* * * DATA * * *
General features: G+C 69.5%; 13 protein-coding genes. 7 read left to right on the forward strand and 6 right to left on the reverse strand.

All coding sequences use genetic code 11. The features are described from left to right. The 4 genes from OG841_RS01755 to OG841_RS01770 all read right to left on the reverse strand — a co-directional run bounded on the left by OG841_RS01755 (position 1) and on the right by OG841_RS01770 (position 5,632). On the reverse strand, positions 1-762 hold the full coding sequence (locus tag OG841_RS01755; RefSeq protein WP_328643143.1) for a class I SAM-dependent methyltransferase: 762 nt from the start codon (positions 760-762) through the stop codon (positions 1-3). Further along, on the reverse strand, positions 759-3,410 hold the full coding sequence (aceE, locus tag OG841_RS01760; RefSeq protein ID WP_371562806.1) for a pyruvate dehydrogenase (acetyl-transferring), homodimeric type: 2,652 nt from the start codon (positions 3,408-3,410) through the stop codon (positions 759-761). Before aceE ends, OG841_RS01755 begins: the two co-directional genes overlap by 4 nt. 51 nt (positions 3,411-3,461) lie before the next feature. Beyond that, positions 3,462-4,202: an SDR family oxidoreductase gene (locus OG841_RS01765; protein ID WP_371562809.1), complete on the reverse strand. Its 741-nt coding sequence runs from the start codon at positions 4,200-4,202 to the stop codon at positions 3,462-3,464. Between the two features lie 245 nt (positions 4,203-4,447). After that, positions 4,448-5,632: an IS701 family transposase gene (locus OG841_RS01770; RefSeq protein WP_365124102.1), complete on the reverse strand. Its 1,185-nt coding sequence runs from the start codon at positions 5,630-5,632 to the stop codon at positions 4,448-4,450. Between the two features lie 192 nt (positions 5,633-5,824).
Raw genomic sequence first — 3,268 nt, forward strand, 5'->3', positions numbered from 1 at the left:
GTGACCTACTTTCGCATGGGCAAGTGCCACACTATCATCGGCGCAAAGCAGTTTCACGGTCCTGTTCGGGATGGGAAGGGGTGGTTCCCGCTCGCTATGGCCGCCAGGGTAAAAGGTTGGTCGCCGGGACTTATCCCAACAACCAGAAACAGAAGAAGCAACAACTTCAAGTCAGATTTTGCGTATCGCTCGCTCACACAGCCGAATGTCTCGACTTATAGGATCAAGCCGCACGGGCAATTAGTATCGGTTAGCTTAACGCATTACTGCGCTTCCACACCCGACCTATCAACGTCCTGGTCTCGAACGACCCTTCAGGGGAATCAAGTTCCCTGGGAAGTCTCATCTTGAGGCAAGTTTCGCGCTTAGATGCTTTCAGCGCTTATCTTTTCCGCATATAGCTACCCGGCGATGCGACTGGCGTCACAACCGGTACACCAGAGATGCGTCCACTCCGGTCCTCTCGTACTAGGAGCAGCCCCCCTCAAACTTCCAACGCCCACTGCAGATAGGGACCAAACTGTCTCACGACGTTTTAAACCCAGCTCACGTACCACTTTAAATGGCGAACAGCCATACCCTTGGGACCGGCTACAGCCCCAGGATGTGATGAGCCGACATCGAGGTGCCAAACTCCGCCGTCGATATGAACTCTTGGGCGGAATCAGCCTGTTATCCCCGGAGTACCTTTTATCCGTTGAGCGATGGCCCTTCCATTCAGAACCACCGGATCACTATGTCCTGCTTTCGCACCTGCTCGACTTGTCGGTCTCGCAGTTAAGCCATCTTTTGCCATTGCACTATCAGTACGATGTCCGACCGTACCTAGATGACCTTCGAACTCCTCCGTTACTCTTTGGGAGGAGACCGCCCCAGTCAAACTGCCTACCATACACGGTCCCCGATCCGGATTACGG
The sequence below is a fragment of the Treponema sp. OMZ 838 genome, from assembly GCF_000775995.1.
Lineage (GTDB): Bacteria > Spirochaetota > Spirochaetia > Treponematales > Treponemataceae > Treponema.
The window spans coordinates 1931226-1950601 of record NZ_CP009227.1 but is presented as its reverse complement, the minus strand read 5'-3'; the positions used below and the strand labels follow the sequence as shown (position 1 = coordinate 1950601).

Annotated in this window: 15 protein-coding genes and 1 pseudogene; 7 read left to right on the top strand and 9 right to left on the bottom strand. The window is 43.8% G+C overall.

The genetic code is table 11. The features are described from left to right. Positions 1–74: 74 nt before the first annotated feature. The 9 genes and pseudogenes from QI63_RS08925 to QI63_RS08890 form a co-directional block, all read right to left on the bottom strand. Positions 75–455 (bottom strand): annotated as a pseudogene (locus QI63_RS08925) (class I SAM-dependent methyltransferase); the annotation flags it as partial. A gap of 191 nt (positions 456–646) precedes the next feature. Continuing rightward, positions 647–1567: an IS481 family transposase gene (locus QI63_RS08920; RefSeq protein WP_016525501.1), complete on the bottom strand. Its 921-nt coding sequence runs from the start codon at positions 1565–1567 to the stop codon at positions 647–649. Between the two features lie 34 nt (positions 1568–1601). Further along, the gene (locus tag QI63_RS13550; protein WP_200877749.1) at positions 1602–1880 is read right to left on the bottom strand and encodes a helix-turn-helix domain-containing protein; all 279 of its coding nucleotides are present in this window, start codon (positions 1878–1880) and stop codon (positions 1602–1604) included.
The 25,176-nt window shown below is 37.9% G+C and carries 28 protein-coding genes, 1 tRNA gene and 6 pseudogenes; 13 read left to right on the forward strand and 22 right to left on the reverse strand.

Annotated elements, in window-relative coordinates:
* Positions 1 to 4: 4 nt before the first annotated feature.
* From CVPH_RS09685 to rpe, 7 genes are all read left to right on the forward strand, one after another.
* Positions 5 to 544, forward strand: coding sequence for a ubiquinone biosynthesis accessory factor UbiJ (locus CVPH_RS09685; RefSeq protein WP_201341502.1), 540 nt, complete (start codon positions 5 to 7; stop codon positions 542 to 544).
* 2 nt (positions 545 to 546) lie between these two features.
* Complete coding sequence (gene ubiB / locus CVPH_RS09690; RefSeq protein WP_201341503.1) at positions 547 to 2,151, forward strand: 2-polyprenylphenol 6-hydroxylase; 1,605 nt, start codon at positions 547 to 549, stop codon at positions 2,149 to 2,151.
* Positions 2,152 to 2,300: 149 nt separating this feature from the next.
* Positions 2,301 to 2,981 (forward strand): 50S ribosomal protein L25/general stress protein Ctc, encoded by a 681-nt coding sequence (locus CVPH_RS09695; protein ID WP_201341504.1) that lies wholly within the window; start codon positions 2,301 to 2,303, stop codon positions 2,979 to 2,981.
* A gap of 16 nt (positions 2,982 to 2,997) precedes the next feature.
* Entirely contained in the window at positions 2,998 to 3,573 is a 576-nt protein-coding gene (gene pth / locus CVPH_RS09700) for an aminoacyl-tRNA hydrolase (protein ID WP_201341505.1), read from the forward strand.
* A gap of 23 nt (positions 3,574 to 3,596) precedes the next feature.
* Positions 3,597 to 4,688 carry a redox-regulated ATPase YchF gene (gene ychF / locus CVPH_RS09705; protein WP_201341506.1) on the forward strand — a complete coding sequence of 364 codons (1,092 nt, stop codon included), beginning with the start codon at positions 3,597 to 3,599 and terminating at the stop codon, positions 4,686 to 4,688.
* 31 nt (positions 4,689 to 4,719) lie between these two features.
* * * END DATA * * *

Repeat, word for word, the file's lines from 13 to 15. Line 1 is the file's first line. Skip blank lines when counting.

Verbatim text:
* From CVPH_RS09685 to rpe, 7 genes are all read left to right on the forward strand, one after another.
* Positions 5 to 544, forward strand: coding sequence for a ubiquinone biosynthesis accessory factor UbiJ (locus CVPH_RS09685; RefSeq protein WP_201341502.1), 540 nt, complete (start codon positions 5 to 7; stop codon positions 542 to 544).
* 2 nt (positions 545 to 546) lie between these two features.